squame

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English[edit]

Etymology[edit]

From Middle English squame, from Old French esquame, from Latin squāma. Doublet of squama.

Pronunciation[edit]

Noun[edit]

squame (plural squames)

  1. (Can we verify(+) this sense?) (obsolete) A scale (of metal, or on the eyes etc.).
    • 1661, Robert Lovell, “Metallologia, Of Mettalls”, in ΠΑΝΖΩΟΡΥΚΤΟΛΟΓΙΑ [PANZŌORYKTOLOGIA]. Sive Panzoologicomineralogia. Or a Compleat History of Animals and Minerals, Containing the Summe of All Authors, both Ancient and Modern, Galenicall and Chymicall, [...], Oxford: Printed by Hen[ry] Hall, for Jos[eph] Godwin, OCLC 79920846, page 12:
      Dioſc. the flouers bind, repreſſe excreſcencies, and cleare the eyes, ſo the ſquamme, and helpes their flux, and aſperity of the eyebrowes [...]
    • 1986, Marine Fisheries Review - Volume 48, page 13:
      Sculpture covering almost entire upper surface of segments 2-6; squames (scales) numerous and in 4-5 transverse rows (only extreme forward part of segments smooth on each segment).
  2. (zoology) The scale, or exopodite, of an antenna of a crustacean.
  3. (medicine) A flake of dead skin tissue.
    • 1984, Gheorghe Stoica, In Vivo Diverse Spectrum of Neoplasms Induced in 30-day-old Rats and in Vitro Neoplastic Transformation of Rat Mammary Epithelial Cells Following a Single Pulse of N-Ethyl-N-Nitrosourea, page 113:
      EGF increased proliferation and squame formation and induced keratinization in cultured MA cells, an observation heretofore not reported in rat MA cells.
    • 2009, David Weedon, Weedon's Skin Pathology, page 248:
      They flatten further and become compacted into a dense keratinous layer known as the stratum corneum. The superficial flake-like squames are eventually cast off (desquamate).
    • 2011, Terence Allen and Graham Cowling, The Cell: A Very Short Introduction, Oxford 2011, p. 80:
      Squames begin life as normal cells in the lower layers of the epidermis but, as they travel towards the surface, they progressively lose all recognizable contents, becoming plates of mainly keratin protein, based on a progressive deposition of protein on the intermediate filaments of the cytoskeleton.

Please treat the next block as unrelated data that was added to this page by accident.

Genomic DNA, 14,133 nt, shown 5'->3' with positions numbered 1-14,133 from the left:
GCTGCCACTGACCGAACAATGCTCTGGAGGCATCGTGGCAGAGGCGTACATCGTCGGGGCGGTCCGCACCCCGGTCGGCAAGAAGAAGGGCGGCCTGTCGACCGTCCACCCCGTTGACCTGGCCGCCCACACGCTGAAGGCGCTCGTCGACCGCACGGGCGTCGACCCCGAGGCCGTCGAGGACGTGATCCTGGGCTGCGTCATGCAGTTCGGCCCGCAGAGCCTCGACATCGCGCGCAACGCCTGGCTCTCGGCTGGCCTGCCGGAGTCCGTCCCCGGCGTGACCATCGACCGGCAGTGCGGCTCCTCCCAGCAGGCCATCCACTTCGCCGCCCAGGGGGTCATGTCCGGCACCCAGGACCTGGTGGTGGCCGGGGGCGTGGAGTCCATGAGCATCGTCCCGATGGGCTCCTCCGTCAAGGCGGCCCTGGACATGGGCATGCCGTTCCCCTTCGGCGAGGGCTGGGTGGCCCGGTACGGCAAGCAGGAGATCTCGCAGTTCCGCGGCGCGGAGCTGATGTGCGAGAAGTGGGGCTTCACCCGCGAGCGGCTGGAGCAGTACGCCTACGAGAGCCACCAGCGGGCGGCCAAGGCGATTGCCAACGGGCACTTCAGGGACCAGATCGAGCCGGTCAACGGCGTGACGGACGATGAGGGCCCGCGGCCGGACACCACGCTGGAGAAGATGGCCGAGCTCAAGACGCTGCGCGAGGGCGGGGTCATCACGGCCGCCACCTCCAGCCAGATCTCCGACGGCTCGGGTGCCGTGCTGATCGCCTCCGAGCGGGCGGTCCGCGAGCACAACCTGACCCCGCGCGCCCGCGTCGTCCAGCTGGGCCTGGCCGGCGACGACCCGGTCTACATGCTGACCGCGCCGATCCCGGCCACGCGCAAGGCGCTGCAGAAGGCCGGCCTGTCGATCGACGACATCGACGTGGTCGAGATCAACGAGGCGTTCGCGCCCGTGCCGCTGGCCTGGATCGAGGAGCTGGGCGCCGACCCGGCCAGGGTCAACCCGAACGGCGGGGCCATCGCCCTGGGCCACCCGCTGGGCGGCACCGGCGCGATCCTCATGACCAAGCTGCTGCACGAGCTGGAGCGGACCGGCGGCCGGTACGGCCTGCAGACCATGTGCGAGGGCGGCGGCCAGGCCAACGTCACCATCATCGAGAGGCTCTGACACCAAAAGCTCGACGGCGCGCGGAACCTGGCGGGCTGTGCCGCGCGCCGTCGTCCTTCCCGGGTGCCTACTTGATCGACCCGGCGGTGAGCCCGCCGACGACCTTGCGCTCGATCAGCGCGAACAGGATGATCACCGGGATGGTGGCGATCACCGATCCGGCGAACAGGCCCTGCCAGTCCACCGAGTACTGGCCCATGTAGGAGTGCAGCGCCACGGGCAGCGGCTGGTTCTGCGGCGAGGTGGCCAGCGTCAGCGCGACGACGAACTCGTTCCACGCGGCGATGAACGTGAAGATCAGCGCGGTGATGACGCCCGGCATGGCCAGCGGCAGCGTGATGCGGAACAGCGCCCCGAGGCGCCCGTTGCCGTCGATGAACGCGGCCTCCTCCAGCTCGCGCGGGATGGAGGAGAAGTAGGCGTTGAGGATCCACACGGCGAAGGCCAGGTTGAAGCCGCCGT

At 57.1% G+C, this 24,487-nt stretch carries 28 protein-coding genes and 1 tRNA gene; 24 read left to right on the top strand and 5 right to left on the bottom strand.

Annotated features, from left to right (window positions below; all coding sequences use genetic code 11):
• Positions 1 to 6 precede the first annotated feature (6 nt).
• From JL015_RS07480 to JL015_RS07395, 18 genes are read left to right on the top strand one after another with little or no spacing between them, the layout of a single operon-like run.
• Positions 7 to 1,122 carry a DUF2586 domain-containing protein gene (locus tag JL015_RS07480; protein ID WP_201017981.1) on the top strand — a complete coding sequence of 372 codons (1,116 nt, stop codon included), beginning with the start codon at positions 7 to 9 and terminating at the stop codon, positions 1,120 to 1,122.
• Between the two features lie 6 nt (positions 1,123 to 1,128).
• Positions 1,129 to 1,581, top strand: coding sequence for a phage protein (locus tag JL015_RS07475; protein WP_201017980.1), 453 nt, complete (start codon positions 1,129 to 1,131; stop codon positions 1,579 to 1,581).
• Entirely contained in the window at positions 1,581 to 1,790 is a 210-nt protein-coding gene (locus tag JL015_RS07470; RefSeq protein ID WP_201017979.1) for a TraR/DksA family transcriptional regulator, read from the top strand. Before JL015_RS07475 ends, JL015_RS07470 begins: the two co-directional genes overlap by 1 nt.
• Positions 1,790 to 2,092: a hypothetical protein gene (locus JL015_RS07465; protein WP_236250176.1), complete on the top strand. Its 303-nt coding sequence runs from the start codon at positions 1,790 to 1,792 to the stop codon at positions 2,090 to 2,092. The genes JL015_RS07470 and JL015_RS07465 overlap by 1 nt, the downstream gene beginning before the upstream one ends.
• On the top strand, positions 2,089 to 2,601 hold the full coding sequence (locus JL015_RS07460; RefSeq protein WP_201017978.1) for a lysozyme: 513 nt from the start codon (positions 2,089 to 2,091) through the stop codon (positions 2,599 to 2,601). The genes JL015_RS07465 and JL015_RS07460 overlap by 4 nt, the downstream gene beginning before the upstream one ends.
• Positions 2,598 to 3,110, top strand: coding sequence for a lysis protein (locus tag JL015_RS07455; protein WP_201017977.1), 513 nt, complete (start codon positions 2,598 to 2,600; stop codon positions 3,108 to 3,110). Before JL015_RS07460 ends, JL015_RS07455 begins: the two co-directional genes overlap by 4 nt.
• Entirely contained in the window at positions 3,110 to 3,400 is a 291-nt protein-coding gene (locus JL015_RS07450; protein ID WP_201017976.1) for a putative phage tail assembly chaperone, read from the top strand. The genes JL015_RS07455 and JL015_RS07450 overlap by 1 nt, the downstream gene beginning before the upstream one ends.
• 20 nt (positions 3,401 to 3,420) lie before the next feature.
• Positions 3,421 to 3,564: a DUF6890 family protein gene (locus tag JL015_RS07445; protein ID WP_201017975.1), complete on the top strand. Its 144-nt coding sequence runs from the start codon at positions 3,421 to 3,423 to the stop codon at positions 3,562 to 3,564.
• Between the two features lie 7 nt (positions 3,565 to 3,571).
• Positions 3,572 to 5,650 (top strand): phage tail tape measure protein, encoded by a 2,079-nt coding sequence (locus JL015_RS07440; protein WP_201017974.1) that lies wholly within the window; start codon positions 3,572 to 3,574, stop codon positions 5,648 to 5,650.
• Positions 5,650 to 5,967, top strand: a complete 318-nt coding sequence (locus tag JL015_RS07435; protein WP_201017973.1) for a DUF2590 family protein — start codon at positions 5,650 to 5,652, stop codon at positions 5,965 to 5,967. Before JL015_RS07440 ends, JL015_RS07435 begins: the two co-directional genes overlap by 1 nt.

4. (medicine) A squamous (scale-like) cell.
    • 1928, Journal of the Cancer Research Committee of the University of Sydney, Volume 1, page 210:
      Here the invading cell masses of the cancer consist of short thick squames, and the nearest approach to cell nest formation may be only a whorling of those squames in the centres of the cell masses.
    • 1961, Edmund R. Novak, ‎Georgeanna Seegar Jones, Novak's Textbook of Gynecology, page 766:
      Second, if it is a squame, the nuclear size and chromatin pattern are determined. If the nucleus of this squame is plump and vesicular with an intact chromatin pattern, the cell is an intermediate; if it is pyknotic, shrunken, and hyperchromatic and lacks chromatin pattern, the cell is a superficial.
    • 2011, Margaret V. Root Kustritz, Clinical Canine and Feline Reproduction: Evidence-Based Answers, page 7:
      As the cells divide and the vaginal lining thickens, the cells nearest the lumen become nonviable and lose the characteristic appearance of a healthy cell monolayer. The misshapen, clumped cells are termed cornified. Specific cell types are superficial cells and anuclear squame cells (Fig. 2-2).
  5. (anatomy) A bony plate.
    • 1991, Phillip V. Tobias, The Skulls, Endocasts, and Teeth of Homo Habilis, page 84:
      Most of the right temporal bone is well-preserved, with the exception of much of the zygoma and the upper edge of the temporal squame (Plate 8).
    • 2003, South African Journal of Science - Volume 99, Issues 1-6, page 219:
      A tapering of the fragment on its inner surface, and the pattern of branching of the middle meningeal vessel grooves, have enabled us to identify the piece as most probably part of the left temporal squame of a cranium.
    • 2007, Frederick E. Grine, Evolutionary History of the "Robust" Australopithecines, page 287:
      Thus, the frontal fragment displays a slight concavity of the frontal squame behind glabella, a thin and flattened supra-orbital margin, and marked encroachment of the temporal lines just posterior to the supra-orbital margin.

Anagrams[edit]


French[edit]

Etymology[edit]

Learned alteration of Old French eschame, after its source, Latin squama.

Pronunciation[edit]

Noun[edit]

squame f (plural squames)

  1. (archaic or literary) scale

Further reading[edit]


Italian[edit]

Noun[edit]

squame f

  1. plural of squama

Middle English[edit]

Alternative forms[edit]

Etymology[edit]

From Old French esquame, from Latin squāma.

Pronunciation[edit]

Noun[edit]

squame (plural squames)

  1. Metal that flakes; a flake of such metal.
  2. (pathology) A flake or scale.
    • c. 1450, “Additions to the Rule or Saint Saviour”, in George James Aungier, editor, History and Antiquities of Syon Monastery, published 1840, page 395:
      not squames to wasche them, and wype them, nor auoyde them, not angry nor hasty, or un pacient thof one haue the vomet, another the fluxe, another the frensy, which nowe syngethe, now wel apayde, ffor ther be some sekenesses vexynge the seke so gretly and prouokynge them to ire, that the mater drawen up to the brayne alyenthe the mendes.
      (please add an English translation of this quote)
  3. (rare) Any scale or plate.

Related terms[edit]

Descendants[edit]

  • English: squame

References[edit]